As one UC Davis researcher explores the socio-economic aspects of cacao production, others are conducting long-term research at the university to explore genetic aspects of cacao production.
Growing cacao can be a delicate process, said Howard-Yana Shapiro, Senior Fellow in the UC Davis Plant Sciences Department and chief agricultural officer at Mars, Incorporated.
“There are pests and diseases in some parts of the world that can kill the crop in two or three years,” Shapiro said. These problems become worse with climate change.
Intermittent temperature change can determine the fate of an entire season’s cacao crop, Shapiro said. The bean is also prone to a litany of diseases and viruses, with ominous names like frosty pod and swollen shoot virus.
No one knows how, or if, cacao can thrive in an environment impacted by climate change, said adjunct UC Davis professor and plant geneticist David Mackill.
“I haven’t found many people who don’t like chocolate, so I think there is going to be a continued demand for cacao,” Mackill said. The question is: will the cacao supply continue to be there?
Mackill and other plant experts at UC Davis are researching the answers to that question. They seek to improve cacao’s resiliency in areas impacted by climate change and drought, Mackill said. They hope to develop ways of ensuring cacao’s long-term production in ways that would also benefit farmers.
Cacao forms the backbone for several countries’ economies, Shapiro said, with some 6.5 million smallholders growing the crop worldwide. Inconsistent rainfall totals and erratic temperatures due to climate change reverberate throughout the entire sector.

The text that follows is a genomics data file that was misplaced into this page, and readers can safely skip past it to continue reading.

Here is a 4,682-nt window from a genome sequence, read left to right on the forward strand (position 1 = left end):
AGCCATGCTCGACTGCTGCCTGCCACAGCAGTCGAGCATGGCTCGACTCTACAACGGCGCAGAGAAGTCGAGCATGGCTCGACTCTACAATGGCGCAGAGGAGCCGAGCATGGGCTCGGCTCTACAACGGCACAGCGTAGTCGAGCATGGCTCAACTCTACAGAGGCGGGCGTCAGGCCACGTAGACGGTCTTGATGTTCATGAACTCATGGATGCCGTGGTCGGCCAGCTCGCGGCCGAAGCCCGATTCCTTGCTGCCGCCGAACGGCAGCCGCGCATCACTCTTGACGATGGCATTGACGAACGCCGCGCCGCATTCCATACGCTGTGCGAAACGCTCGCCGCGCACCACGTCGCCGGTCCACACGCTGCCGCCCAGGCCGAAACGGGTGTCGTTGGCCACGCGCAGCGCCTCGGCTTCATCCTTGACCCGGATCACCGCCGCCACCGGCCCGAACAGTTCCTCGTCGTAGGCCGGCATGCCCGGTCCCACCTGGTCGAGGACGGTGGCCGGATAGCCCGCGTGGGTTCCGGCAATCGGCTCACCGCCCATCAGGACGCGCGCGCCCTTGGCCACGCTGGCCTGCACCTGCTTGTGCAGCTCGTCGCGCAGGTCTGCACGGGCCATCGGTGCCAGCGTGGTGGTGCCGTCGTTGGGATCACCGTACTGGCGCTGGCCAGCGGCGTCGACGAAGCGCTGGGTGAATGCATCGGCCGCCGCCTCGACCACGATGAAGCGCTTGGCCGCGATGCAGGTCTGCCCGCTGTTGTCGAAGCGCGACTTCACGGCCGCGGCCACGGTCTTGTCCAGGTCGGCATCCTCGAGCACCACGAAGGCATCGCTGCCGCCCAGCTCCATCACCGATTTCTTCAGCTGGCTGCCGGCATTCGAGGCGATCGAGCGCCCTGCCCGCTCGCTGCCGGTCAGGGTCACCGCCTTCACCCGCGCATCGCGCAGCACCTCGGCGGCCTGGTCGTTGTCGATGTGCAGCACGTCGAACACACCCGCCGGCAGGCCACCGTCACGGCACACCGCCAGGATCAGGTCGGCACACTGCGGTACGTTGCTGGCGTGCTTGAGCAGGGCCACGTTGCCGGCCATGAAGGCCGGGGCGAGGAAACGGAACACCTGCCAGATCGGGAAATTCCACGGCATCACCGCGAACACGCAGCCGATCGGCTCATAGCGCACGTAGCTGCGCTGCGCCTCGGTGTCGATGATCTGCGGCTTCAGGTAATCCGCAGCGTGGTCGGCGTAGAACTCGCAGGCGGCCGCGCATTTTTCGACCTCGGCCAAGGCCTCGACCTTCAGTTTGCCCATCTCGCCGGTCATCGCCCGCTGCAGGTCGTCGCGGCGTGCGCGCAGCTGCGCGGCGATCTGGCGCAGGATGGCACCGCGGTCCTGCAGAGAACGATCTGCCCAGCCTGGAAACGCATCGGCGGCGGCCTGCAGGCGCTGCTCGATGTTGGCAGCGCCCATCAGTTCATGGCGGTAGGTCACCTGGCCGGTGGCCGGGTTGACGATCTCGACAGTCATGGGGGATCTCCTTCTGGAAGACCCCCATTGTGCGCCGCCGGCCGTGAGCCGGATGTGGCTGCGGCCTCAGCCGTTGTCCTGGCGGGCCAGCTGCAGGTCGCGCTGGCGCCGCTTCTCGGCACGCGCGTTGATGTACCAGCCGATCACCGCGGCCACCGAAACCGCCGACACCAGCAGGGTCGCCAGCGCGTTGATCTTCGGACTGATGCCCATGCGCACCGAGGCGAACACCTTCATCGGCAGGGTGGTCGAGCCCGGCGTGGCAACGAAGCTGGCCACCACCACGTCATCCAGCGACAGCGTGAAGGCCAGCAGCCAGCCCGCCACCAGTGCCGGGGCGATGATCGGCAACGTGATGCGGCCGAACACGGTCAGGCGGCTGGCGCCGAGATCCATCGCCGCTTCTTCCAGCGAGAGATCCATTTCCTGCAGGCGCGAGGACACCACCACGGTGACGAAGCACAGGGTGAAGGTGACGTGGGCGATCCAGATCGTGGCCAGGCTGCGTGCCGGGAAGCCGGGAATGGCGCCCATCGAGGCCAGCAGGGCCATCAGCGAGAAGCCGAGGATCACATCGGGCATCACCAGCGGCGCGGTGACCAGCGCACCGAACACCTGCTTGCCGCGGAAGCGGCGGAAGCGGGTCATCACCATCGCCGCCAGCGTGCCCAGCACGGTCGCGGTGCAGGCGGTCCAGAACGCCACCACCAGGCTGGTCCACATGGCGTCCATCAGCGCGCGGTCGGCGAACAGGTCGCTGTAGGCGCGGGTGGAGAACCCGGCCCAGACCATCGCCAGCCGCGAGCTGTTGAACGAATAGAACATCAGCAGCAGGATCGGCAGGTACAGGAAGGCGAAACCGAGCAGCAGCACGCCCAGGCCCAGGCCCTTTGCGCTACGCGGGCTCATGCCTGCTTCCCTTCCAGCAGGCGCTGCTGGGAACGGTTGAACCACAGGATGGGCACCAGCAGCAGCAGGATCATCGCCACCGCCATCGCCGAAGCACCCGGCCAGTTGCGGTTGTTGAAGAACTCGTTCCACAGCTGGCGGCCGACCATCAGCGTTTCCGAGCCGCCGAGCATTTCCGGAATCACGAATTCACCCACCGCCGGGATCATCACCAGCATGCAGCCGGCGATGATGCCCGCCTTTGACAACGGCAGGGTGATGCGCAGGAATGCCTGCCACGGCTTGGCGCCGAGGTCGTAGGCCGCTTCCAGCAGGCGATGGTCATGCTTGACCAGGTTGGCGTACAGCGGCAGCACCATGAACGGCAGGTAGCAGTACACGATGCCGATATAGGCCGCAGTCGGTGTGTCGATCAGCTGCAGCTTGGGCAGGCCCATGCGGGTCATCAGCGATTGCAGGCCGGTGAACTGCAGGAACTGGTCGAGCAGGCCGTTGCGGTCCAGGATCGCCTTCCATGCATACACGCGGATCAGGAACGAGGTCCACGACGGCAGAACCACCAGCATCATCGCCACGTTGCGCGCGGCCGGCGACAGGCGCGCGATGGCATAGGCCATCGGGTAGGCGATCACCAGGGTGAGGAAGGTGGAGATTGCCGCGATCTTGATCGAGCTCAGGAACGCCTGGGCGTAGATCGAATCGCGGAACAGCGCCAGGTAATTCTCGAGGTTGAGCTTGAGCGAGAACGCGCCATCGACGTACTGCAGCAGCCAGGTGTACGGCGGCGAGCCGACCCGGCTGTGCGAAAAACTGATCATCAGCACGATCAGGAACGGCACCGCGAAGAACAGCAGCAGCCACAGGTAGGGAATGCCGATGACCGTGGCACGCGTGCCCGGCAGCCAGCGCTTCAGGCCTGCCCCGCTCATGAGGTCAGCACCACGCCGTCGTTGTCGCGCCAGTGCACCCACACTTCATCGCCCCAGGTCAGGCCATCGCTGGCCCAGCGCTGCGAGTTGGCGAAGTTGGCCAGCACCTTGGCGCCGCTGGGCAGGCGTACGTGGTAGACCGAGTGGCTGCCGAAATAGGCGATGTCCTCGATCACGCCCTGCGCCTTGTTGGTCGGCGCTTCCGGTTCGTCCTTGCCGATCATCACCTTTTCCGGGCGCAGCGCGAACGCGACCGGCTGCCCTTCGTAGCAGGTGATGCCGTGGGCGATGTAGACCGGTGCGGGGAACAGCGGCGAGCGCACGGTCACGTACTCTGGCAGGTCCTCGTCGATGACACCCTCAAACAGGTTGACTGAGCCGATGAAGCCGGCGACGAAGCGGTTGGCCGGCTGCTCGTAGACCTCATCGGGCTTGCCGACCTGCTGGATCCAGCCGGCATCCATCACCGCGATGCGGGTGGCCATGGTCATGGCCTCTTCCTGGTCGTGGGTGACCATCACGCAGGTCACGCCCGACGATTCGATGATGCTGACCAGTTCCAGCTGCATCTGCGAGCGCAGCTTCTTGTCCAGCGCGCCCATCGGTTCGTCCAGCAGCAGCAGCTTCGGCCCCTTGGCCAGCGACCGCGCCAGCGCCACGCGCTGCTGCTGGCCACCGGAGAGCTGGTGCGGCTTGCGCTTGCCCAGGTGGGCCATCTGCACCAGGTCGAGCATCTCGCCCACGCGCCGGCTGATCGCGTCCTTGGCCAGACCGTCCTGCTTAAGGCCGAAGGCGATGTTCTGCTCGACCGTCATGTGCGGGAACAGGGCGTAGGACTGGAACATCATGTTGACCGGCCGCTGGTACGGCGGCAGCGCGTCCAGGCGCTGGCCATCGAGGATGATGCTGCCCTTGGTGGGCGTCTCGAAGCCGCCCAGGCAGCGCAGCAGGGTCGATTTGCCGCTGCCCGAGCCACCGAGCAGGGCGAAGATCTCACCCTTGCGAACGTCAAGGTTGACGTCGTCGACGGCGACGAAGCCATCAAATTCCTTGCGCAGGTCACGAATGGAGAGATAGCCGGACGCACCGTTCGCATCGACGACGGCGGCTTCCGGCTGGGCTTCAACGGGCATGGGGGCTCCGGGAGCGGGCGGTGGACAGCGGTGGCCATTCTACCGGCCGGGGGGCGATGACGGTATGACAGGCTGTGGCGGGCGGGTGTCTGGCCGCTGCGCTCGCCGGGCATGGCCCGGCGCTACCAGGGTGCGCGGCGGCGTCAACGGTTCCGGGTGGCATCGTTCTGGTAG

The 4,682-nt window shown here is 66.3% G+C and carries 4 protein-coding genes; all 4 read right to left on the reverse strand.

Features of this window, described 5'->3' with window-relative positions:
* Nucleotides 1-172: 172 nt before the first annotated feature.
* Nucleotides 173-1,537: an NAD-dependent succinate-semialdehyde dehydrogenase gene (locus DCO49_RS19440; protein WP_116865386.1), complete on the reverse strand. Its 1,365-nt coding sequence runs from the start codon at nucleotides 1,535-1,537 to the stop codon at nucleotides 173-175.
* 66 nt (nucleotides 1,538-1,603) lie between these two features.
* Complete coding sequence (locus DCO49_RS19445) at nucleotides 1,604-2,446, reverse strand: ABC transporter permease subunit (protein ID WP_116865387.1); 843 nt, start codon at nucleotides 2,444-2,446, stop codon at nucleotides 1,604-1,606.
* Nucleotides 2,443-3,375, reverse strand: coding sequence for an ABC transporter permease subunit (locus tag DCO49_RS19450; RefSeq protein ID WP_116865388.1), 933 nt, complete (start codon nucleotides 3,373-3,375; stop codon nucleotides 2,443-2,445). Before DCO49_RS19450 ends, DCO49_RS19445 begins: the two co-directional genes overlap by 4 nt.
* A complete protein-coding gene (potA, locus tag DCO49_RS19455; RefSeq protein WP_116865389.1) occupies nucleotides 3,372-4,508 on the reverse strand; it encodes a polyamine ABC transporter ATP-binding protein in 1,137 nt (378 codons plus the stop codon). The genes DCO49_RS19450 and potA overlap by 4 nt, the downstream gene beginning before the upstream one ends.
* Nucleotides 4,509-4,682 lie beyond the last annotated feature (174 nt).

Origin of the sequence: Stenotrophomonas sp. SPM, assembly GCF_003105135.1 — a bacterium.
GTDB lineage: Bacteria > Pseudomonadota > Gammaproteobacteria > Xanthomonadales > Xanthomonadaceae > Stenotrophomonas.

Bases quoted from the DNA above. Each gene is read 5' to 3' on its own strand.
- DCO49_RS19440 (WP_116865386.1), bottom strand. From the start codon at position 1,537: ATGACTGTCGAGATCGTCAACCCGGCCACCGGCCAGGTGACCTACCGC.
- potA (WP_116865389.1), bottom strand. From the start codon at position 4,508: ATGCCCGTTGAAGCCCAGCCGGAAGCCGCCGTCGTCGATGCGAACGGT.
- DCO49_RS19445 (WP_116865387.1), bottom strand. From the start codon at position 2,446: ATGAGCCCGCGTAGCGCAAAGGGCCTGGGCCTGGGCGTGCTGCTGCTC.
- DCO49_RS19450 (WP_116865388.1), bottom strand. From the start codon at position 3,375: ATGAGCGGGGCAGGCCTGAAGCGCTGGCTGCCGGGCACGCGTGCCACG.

After 10 years of observing the effects of climate change on cacao crops, Shapiro believes scientists are now better equipped to address the issue.
“We’re supposed to be guardians of (cacao),” Shapiro said. “We’ve raised the conversation to a point where there is a recognition the word ‘sustainable’ may not be the best word anymore; we need to have a resilient crop.”
Mackill and other UC Davis researchers address cacao production through major programs that address better soil, pest and disease management, as well as better breeding techniques to develop new strains of cacao that tolerate adverse climatic effects such as drought and higher temperatures.
“It depends on genetic variability in the species that we can use to develop new strains of cacao,” Mackill said.
Mackill and his colleagues will be able to develop new cacao strains to improve resilience to disease and climate change with the addition of five new state-of-the-art greenhouse facilities coming to UC Davis in 2019 and plans to build several more in the coming years. Some strains of cacao seem more naturally predisposed to tolerate higher temperatures than others, Mackill said.
“The real measure of drought tolerance is to actually compare the performance of different strains in the field condition under drought stress,” Mackill said.
Shapiro and Mackill expect that these greenhouses will start new conversations with scientists and farmers from all over the world about how the crop is grown, where and by whom.
“This conversation is then not a factorial of ‘twice as good,’ it’s ten-times as good to have that many eyes on it.” Shapiro said. “The ability to have that conversation is core to why we are on this campus.”